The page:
Confirmation Bias, Groupthink, and the Tower of Babel

Have you ever wondered about the Tower of Babel story? Doesn’t it seem a bit strange that God is troubled by a group of people building a tower? Many read this as a simple myth explaining the origin of multiple languages. I believe this is a different kind of story, but in order to see it, you have to approach the text with a close read, the way we teach students to read here at Gesher.

This is a story about the dangers of groupthink, which is actually an instance of what social psychologists call confirmation bias – our tendency to prioritize or interpret information in ways that confirm hypotheses that we already hold. We are particularly vulnerable to this type of thinking when we find ourselves among people with whom we share backgrounds, opinions, values, etc. In such settings, ideas are often not tested rigorously, assumptions are not challenged, and deep examination of problems from multiple angles is not as likely to occur.

I think that the story of Babel is a warning about the dangers of groupthink. In the beginning of the story, we learn that everyone speaks only one language. I believe that this is a metaphor for a group that lacks the strength to hear opinions that differ from their own, and therefore fails to examine its motivations and desires critically.

A clue that this phenomenon is completely ubiquitous in this group of people is found here:

וַיֹּאמְרוּ אִישׁ אֶל רֵעֵהוּ הָבָה נִלְבְּנָה לְבֵנִים וְנִשְׂרְפָה לִשְׂרֵפָה וַתְּהִי לָהֶם הַלְּבֵנָה לְאָבֶן וְהַחֵמָר הָיָה לָהֶם לַחֹמֶר

“And they said to one another, “Come on, let’s make bricks and fire them.” And they had brick for stone, and they had bitumen for mortar.”
Genesis 11:3, translation by Richard Elliot Friedman

The rabbis note the apparently unnecessary inclusion of the words “to one another”. Isn’t this already clear from “and they said”? Who else could they be talking to? The rabbinic commentaries infer from this close read that every single man, woman, and child was part of this problem.

God intervenes, and a surface reading of the story makes us wonder why. Could God really be feeling threatened by this? Who cares if they build a tall building? But that is not what a close reading yields at all. God isn’t threatened – he simply understands that human beings can’t reach their full potential without encountering a diversity of people and experiences. If we live without the understanding of self that we can only gain when we interact with “others,” then we will never truly have meaningful relationships with the important people in our lives, or with God.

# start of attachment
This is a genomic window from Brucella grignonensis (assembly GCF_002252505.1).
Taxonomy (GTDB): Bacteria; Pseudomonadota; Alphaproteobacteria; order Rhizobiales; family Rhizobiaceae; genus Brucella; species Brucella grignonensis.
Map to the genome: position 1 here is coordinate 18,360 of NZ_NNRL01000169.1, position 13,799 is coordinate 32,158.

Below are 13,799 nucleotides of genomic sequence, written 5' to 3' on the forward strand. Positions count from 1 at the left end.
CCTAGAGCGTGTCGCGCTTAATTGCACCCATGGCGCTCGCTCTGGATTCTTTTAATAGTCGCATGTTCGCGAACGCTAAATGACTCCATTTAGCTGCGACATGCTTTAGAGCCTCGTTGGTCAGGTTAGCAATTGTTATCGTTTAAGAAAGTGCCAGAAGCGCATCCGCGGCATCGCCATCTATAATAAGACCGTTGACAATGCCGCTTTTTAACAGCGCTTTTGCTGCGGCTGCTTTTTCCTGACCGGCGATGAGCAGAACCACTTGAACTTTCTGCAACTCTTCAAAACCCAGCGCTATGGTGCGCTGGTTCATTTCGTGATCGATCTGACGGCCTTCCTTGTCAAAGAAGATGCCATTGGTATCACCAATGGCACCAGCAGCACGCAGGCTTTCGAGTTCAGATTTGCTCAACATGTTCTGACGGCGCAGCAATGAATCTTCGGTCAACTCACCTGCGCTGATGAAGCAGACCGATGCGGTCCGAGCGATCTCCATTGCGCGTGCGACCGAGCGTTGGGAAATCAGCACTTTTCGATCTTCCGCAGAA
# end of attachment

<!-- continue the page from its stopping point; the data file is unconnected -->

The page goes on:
It is through exposure to other languages that we begin to appreciate the unique aspects of our mother tongue, and it is through the exchange of ideas with people whose opinions we don’t share that we refine and clarify our own perspectives. The message of the story is that in order to thrive, a healthy organization, team or relationship must foster a culture in which respectful disagreement is welcome.

I hope that this can serve as the setting of a Kavannah – a direction or intention – for the school’s important learning this year. We all want the same thing – a thriving, excellent school. If we disagree about the particulars, let’s open ourselves to learning from each other and trusting one another. Groupthink would have us all singing the same note, and dysfunctional conversation sounds like dissonance. But the synthesis of different perspectives and ideas will let us sing in harmony. It is a radical act to truly make a person with whom you disagree feel heard.

What can you do to make sure that those who disagree with you know you actually hear them?

Shabbat Shalom,